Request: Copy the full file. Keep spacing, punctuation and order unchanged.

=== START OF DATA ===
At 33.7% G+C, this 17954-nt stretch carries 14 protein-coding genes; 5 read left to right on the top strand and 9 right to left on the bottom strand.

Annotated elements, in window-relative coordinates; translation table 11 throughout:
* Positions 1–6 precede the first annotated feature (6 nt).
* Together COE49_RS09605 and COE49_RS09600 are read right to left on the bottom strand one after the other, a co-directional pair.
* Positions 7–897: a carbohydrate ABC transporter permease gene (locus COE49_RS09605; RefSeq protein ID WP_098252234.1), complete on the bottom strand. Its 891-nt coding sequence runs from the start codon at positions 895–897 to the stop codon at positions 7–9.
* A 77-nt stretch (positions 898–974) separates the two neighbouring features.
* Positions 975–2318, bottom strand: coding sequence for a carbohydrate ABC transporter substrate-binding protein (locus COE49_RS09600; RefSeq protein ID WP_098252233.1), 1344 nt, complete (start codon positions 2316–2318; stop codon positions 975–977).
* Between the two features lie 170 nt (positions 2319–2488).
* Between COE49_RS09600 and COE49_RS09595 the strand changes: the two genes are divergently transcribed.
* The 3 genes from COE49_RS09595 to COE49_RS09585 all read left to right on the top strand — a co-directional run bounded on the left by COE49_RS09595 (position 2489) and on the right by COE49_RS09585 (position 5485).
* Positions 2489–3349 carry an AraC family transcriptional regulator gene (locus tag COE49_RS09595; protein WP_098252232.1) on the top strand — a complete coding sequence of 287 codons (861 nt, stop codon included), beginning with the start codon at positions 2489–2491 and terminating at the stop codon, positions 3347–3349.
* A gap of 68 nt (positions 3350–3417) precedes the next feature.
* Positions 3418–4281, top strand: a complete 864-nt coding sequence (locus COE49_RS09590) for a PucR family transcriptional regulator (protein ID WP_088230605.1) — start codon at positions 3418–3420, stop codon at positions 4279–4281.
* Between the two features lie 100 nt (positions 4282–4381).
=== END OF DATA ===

At 33.7% G+C, this 17954-nt stretch carries 14 protein-coding genes; 5 read left to right on the top strand and 9 right to left on the bottom strand.

Annotated elements, in window-relative coordinates; translation table 11 throughout:
* Positions 1–6 precede the first annotated feature (6 nt).
* Together COE49_RS09605 and COE49_RS09600 are read right to left on the bottom strand one after the other, a co-directional pair.
* Positions 7–897: a carbohydrate ABC transporter permease gene (locus COE49_RS09605; RefSeq protein ID WP_098252234.1), complete on the bottom strand. Its 891-nt coding sequence runs from the start codon at positions 895–897 to the stop codon at positions 7–9.
* A 77-nt stretch (positions 898–974) separates the two neighbouring features.
* Positions 975–2318, bottom strand: coding sequence for a carbohydrate ABC transporter substrate-binding protein (locus COE49_RS09600; RefSeq protein ID WP_098252233.1), 1344 nt, complete (start codon positions 2316–2318; stop codon positions 975–977).
* Between the two features lie 170 nt (positions 2319–2488).
* Between COE49_RS09600 and COE49_RS09595 the strand changes: the two genes are divergently transcribed.
* The 3 genes from COE49_RS09595 to COE49_RS09585 all read left to right on the top strand — a co-directional run bounded on the left by COE49_RS09595 (position 2489) and on the right by COE49_RS09585 (position 5485).
* Positions 2489–3349 carry an AraC family transcriptional regulator gene (locus tag COE49_RS09595; protein WP_098252232.1) on the top strand — a complete coding sequence of 287 codons (861 nt, stop codon included), beginning with the start codon at positions 2489–2491 and terminating at the stop codon, positions 3347–3349.
* A gap of 68 nt (positions 3350–3417) precedes the next feature.
* Positions 3418–4281, top strand: a complete 864-nt coding sequence (locus COE49_RS09590) for a PucR family transcriptional regulator (protein ID WP_088230605.1) — start codon at positions 3418–3420, stop codon at positions 4279–4281.
* Between the two features lie 100 nt (positions 4282–4381).